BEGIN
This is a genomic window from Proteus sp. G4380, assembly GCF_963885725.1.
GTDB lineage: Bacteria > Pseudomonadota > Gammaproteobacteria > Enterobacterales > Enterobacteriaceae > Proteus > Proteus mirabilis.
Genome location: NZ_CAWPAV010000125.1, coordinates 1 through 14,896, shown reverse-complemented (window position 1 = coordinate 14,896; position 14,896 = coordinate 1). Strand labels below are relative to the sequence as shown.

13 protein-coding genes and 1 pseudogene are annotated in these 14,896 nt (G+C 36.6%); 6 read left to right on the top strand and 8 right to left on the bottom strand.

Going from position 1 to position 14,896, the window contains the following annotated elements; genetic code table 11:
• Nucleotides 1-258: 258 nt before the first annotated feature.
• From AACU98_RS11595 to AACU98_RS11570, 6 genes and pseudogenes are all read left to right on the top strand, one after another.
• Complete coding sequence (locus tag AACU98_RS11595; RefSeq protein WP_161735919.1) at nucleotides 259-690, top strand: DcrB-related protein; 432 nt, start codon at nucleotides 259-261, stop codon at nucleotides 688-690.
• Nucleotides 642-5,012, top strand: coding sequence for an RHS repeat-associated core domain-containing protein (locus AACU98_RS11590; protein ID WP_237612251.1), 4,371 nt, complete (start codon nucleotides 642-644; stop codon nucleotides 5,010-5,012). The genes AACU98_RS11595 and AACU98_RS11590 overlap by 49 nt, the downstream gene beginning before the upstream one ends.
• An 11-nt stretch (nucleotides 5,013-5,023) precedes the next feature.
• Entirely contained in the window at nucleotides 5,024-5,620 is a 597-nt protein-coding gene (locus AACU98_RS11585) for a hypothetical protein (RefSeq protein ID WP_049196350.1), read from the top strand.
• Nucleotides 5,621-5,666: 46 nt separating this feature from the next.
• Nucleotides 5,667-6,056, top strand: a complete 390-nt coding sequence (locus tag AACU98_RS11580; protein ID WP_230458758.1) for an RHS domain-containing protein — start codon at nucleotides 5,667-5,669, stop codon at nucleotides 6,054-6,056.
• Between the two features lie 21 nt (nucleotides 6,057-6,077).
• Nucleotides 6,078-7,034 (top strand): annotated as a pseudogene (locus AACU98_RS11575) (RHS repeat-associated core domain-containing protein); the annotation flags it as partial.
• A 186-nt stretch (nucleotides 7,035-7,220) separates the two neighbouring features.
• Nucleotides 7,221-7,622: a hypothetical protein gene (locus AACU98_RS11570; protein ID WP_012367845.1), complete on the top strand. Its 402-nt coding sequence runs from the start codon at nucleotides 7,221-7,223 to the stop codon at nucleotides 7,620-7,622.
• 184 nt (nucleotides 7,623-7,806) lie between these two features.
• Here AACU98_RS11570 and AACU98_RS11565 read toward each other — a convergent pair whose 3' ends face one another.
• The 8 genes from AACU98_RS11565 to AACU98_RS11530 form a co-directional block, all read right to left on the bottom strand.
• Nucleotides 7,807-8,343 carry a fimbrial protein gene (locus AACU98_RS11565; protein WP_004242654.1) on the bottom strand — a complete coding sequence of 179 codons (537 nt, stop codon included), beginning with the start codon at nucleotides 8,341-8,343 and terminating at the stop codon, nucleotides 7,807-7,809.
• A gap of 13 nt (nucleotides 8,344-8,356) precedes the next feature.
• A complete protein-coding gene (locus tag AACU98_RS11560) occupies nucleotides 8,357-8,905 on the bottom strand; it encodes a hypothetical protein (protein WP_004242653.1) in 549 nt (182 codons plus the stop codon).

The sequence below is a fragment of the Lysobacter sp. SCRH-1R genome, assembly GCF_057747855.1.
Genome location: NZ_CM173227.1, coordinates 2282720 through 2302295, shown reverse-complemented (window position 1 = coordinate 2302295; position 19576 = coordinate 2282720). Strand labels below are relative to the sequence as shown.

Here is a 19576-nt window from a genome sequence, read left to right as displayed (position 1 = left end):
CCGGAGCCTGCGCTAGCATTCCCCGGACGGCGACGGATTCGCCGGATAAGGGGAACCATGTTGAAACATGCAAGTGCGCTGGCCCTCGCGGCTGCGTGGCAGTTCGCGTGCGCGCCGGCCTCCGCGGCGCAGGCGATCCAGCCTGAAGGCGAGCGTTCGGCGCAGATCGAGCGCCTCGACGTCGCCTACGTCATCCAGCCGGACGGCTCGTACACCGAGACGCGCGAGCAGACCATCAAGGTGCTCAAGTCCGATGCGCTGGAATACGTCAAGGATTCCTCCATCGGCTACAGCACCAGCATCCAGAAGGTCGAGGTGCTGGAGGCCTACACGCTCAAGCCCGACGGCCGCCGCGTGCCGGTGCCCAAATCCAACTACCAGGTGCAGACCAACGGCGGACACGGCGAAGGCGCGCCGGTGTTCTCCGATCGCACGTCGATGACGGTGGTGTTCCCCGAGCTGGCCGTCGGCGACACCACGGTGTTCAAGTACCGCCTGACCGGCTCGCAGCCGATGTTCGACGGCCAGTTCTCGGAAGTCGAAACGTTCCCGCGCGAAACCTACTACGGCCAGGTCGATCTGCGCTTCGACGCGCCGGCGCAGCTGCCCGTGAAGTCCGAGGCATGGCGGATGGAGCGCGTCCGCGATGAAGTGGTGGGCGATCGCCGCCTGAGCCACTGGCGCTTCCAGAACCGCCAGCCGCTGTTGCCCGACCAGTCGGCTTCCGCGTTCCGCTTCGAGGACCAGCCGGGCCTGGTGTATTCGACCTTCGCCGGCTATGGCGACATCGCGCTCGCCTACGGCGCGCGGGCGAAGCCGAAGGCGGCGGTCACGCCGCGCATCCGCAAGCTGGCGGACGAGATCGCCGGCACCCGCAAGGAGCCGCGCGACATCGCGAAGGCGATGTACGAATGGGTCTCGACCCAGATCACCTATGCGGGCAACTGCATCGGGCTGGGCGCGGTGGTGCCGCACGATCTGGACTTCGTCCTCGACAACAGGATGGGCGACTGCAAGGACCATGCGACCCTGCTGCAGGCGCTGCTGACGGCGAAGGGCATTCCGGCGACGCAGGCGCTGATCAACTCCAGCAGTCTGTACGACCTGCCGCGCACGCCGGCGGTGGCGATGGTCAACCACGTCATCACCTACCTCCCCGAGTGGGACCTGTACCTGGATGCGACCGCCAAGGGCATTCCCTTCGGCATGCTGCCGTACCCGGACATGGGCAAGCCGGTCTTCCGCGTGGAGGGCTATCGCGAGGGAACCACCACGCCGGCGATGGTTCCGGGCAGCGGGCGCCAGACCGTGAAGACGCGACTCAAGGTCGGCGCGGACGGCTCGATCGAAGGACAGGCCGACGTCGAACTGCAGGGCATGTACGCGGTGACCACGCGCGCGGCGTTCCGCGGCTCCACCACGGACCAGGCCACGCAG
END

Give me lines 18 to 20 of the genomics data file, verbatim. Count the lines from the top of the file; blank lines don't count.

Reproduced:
• 184 nt (nucleotides 7,623-7,806) lie between these two features.
• Here AACU98_RS11570 and AACU98_RS11565 read toward each other — a convergent pair whose 3' ends face one another.
• The 8 genes from AACU98_RS11565 to AACU98_RS11530 form a co-directional block, all read right to left on the bottom strand.